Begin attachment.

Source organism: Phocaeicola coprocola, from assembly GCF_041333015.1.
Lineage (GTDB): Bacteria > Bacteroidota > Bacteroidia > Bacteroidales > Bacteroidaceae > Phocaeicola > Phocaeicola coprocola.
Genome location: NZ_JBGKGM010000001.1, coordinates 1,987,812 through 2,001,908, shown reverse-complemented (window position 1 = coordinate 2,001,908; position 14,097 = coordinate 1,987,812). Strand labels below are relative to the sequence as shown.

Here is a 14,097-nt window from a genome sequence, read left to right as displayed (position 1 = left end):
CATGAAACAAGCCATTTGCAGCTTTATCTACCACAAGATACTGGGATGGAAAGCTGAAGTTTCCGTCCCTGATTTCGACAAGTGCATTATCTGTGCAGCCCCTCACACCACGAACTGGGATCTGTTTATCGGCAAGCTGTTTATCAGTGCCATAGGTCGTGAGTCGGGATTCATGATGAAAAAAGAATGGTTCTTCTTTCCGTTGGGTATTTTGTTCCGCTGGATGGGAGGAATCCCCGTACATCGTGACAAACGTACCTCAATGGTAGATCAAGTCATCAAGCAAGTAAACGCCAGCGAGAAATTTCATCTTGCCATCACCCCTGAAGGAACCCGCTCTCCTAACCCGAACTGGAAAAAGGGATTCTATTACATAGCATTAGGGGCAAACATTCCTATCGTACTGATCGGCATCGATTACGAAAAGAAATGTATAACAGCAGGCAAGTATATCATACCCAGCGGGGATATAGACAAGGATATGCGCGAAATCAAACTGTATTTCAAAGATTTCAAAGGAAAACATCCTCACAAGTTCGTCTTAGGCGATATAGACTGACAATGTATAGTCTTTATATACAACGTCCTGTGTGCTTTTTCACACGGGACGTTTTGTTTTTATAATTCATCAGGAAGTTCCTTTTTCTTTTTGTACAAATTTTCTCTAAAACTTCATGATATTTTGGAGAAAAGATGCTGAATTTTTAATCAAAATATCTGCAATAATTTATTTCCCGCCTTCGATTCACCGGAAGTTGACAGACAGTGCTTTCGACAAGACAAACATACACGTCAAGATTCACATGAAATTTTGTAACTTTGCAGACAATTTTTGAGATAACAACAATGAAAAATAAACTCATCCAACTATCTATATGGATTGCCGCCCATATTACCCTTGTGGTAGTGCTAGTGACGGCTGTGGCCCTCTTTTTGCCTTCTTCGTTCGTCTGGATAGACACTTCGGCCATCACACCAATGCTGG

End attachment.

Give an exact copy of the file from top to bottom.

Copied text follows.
Source organism: Phocaeicola coprocola, from assembly GCF_041333015.1.
Lineage (GTDB): Bacteria > Bacteroidota > Bacteroidia > Bacteroidales > Bacteroidaceae > Phocaeicola > Phocaeicola coprocola.
Genome location: NZ_JBGKGM010000001.1, coordinates 1,987,812 through 2,001,908, shown reverse-complemented (window position 1 = coordinate 2,001,908; position 14,097 = coordinate 1,987,812). Strand labels below are relative to the sequence as shown.

Here is a 14,097-nt window from a genome sequence, read left to right as displayed (position 1 = left end):
CATGAAACAAGCCATTTGCAGCTTTATCTACCACAAGATACTGGGATGGAAAGCTGAAGTTTCCGTCCCTGATTTCGACAAGTGCATTATCTGTGCAGCCCCTCACACCACGAACTGGGATCTGTTTATCGGCAAGCTGTTTATCAGTGCCATAGGTCGTGAGTCGGGATTCATGATGAAAAAAGAATGGTTCTTCTTTCCGTTGGGTATTTTGTTCCGCTGGATGGGAGGAATCCCCGTACATCGTGACAAACGTACCTCAATGGTAGATCAAGTCATCAAGCAAGTAAACGCCAGCGAGAAATTTCATCTTGCCATCACCCCTGAAGGAACCCGCTCTCCTAACCCGAACTGGAAAAAGGGATTCTATTACATAGCATTAGGGGCAAACATTCCTATCGTACTGATCGGCATCGATTACGAAAAGAAATGTATAACAGCAGGCAAGTATATCATACCCAGCGGGGATATAGACAAGGATATGCGCGAAATCAAACTGTATTTCAAAGATTTCAAAGGAAAACATCCTCACAAGTTCGTCTTAGGCGATATAGACTGACAATGTATAGTCTTTATATACAACGTCCTGTGTGCTTTTTCACACGGGACGTTTTGTTTTTATAATTCATCAGGAAGTTCCTTTTTCTTTTTGTACAAATTTTCTCTAAAACTTCATGATATTTTGGAGAAAAGATGCTGAATTTTTAATCAAAATATCTGCAATAATTTATTTCCCGCCTTCGATTCACCGGAAGTTGACAGACAGTGCTTTCGACAAGACAAACATACACGTCAAGATTCACATGAAATTTTGTAACTTTGCAGACAATTTTTGAGATAACAACAATGAAAAATAAACTCATCCAACTATCTATATGGATTGCCGCCCATATTACCCTTGTGGTAGTGCTAGTGACGGCTGTGGCCCTCTTTTTGCCTTCTTCGTTCGTCTGGATAGACACTTCGGCCATCACACCAATGCTGG